Understanding payroll in Malaysia Understanding payroll in Malaysia

Understanding payroll in Malaysia
24 Jul 2018

Malaysia has a thriving economy, which has grown at an annual rate of around 6.5% over the last half century. It consists of two land masses separated by the South China Sea and counts Singapore, Indonesia, Thailand and the Philippines as its neighbours.

This location means that it acts as an important gateway to the rest of South East Asia, but the country is also rich in natural resources such as tin, rubber and palm oil. It likewise boasts a sound high-tech, communications and transport infrastructure, which includes excellent air and sea links. As a result, investment levels have steadily been increasing here and the government is now pushing to transform the country into a major financial hub.

Malaysia’s current population stands at 32,046,554 as of June 2018. Some of the main reasons to invest in the country include:

Financial incentives: The Malaysian government has introduced a number of initiatives to encourage foreign direct investment, which include setting up the Malaysian Investment Development Authority  and the Malaysia External Trade Development Corporation or MATRADE, which help companies set up and find new markets.

Business opportunities: The country offers businesses opportunities across a range of key sectors such as banking, technology and pharmaceutical.

Location: Malaysia’s location at the heart of Southeast Asia makes it easy to for local companies to access a range of valuable markets, which have a consumer base of more than 600 million people. Around 5,000 companies from over 40 countries have established a presence here.

Skilled workforce: Some 20,000 graduates enter the Malaysian labour market each year. The workforce tends to be young and highly-skilled, with a particular focus on the research and manufacturing sectors. Workers also usually have a strong grasp of English.

When hiring, employers are required to register to pay tax and contribute to the Employees’ Provident Fund (EPF), Social Security Fund and Human Resources Development Fund, if applicable. They must also register with the Social Security Organization (SOCSO or Perkeso) within 30 days of a new employee starting work. If they are the principal employer and have one or more employees working for them at any one time, they must contribute to SOCSO on a monthly basis.

Payroll: Payroll processing normally takes place on a monthly basis. Although the length of time it takes to introduce a new payroll system will vary depending on the complexity of requirements and the headcount involved, it typically takes about two months, which includes a one-month parallel run.

There is currently no specific data protection legislation with regards to payroll information in Malaysia. For the time being, companies with a payroll function in the country - whether in-house or outsourced - rely on internal or external company policies to ensure data protection principles are upheld.

The standard payroll process in Malaysia is based on the following steps:

  • Pay day: Payments must be made by the 7th of each month to an individual’s bank account using cash, cheques or credit;
  • Calculating salary: This figure includes overtime, sick pay and the like;
  • Issuing payslips: They may be distributed in paper form or electronically;
  • Paying statutory contributions/deductions such as the EPF, SOCSO, etc;
  • Remitting payment to the authorities: It is vital to know both deadlines and possible payment methods.

As for administering payroll, professionals should take the following points into account:

Mandatory benefits: These include paid annual leave, statutory holidays, maternity and medical leave as well as benefits for termination or unemployment;

Optional benefits: They may include payment for long service, housing and transport allowances, medical insurance schemes, commission and bonuses and any retirement or pension schemes;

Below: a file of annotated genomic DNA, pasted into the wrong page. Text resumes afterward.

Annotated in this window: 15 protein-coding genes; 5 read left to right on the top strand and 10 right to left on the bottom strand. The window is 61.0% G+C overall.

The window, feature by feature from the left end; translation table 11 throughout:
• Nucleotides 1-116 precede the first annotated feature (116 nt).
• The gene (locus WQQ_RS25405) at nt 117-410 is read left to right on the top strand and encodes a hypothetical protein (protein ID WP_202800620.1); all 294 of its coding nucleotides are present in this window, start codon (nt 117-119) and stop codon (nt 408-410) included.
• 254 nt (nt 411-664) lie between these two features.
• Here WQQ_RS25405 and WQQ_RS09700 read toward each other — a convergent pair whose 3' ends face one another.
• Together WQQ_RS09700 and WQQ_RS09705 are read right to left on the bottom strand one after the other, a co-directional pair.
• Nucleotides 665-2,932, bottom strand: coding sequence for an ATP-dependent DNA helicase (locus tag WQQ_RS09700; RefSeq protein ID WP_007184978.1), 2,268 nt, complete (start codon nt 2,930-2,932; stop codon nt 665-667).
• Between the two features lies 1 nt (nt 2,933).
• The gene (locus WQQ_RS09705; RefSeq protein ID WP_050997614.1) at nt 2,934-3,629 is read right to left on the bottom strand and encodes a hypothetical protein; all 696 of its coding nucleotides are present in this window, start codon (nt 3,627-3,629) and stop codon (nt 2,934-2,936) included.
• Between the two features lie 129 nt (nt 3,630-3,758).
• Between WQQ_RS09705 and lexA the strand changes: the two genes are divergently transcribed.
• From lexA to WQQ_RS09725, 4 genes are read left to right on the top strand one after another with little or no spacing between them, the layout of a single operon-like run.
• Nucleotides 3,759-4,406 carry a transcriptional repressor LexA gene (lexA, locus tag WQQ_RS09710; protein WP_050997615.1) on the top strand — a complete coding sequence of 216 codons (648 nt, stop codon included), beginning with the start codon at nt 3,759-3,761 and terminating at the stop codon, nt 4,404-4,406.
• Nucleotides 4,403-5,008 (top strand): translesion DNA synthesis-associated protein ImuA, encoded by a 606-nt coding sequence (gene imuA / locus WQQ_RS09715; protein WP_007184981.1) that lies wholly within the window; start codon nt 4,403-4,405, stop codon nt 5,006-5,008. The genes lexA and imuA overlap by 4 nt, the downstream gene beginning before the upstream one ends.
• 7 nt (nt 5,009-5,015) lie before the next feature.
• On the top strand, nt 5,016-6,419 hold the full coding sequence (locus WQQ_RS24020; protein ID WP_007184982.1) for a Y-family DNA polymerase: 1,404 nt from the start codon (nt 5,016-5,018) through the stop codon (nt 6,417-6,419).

Statutory contributions: Both employers and employees make statutory social security contributions to the EPF retirement and SOCSO social security scheme. Employees may also be required to make PTPTN repayments (Malaysia’s student funding scheme) or Zakat  donations (Muslim employees only);

Scheduler tax deduction: Monthly tax deductions are governed by the STD mechanism, which reduces the need for employees to pay tax in a single lump sum;

Payslips: On being paid, all employees in Malaysia should be issued with a payslip, which is meant to include such information as wages earned and deductions made;

Employee records: Employers must maintain an employee register and include relevant payroll information for each staff member.

Tax: Employers are also expected to withhold their employees’ monthly tax contributions at rates ranging from 0%-28% depending on salary amount. The complexity of Malaysia’s tax regulations means it may be advisable for foreign businesses to outsource their payroll administration to a global payroll provider.

Employment Insurance System: While Malaysia’s unemployment rate is relatively low and stable, the government introduced an Employment Insurance System (EIS) in 2018 as protection for workers who were made redundant or resigned due to negative behaviour, which includes sexual harassment, and have no other income coming in. It is meant to act as a contingency fund for six months to help them and their dependents (if they have any) get back on their feet.

The scheme, which is managed by SOCSO, will come into force in 2019. It will function in a similar fashion to the EPF, which means that contributions will go into a pooled fund, which is then invested. Employers and employees will each be expected to contribute 0.2% of the staff member’s monthly salary, bringing the total contribution to 0.4%.

The minimum monthly salary may be as low as MYR300 (US$74), which would mean the total employer/employee contribution was MYR1.20 (US$0.30) each month. On the other hand, the maximum monthly salary is capped at MYR4,000 (US$984). In other words, even if an individual earns more than MYR4,000, the maximum contribution amount each month is limited to MYR16.

The scheme is currently expected to cover 430,000 employers and 6.6 million employees.

  Manish Mehta

Manish Mehta is co-founder and business director of Propay Partners, where he heads the design, compliance and HR outsourcing solutions wing. With more than 20 years of experience in the BPO industry, Manish is a well-established HR outsourcing expert within the ASEAN region. He holds a degree from the National University of Malaysia, where he specialised in in Business Administration.

 

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Malaysia to introduce sector-based minimum wage